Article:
Soon all is serene. I’m crossing an isolated field with a sweeping view of the Highlands. A cluster of ruined farmhouses provides a good rest stop. My first impression is that these date from the Highland Clearances. After the Scots lost the rebellion of 1745, the English evicted thousands of families and burned their homes. Many got shipped off to the colonies. It wasn’t the first time. After the failed Argyll Rebellion of 1685, some of my ancestors were sent as bonded labor to the West Indies. Slaves, in other words. But why hold a grudge? In later years Scotland was the industrial powerhouse of the British Empire, as responsible for all its glories and sins as England herself. If I held a grudge against England for past misdeeds, I’d have to accept grudges from everyone whose ancestors were ever hurt by the British Empire. Not a pleasant prospect.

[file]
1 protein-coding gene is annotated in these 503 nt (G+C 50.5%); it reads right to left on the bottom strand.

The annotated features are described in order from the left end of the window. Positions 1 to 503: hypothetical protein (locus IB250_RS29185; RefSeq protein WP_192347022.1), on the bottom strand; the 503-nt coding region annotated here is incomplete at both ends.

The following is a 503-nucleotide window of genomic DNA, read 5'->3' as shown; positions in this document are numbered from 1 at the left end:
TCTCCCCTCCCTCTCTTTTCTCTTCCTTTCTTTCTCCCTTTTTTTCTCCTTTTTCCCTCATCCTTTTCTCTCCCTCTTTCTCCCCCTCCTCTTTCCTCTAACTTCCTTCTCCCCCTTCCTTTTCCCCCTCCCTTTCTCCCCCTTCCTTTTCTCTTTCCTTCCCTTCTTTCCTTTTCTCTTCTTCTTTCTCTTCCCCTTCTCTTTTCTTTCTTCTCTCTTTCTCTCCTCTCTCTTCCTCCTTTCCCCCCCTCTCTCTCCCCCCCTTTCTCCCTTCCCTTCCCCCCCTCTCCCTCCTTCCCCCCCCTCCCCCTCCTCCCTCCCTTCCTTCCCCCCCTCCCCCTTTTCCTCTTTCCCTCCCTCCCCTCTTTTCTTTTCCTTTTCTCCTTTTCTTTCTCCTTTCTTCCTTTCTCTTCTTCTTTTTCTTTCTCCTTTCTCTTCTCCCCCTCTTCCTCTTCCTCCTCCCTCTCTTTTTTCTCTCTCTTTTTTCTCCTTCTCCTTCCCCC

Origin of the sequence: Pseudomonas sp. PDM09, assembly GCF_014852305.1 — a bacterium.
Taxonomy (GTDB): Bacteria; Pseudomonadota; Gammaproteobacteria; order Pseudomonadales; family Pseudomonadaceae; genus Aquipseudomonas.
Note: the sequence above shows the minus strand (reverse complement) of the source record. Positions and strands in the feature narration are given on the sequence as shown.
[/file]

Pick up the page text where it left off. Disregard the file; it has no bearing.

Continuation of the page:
There’s not much left of these old farms. The walls only come up to my waist, except for one house where the chimney and hearth stand to their original height. I sit eating my sandwich where a family once ate porridge and haggis. It’s an eerie feeling. I wonder what happened to them and feel better when I notice the stone walls have mortar in them. That means this house dates to the nineteenth century. These people left to find their fortune in the city or another country. They may have left because of poverty, but at least they weren’t forced out by soldiers.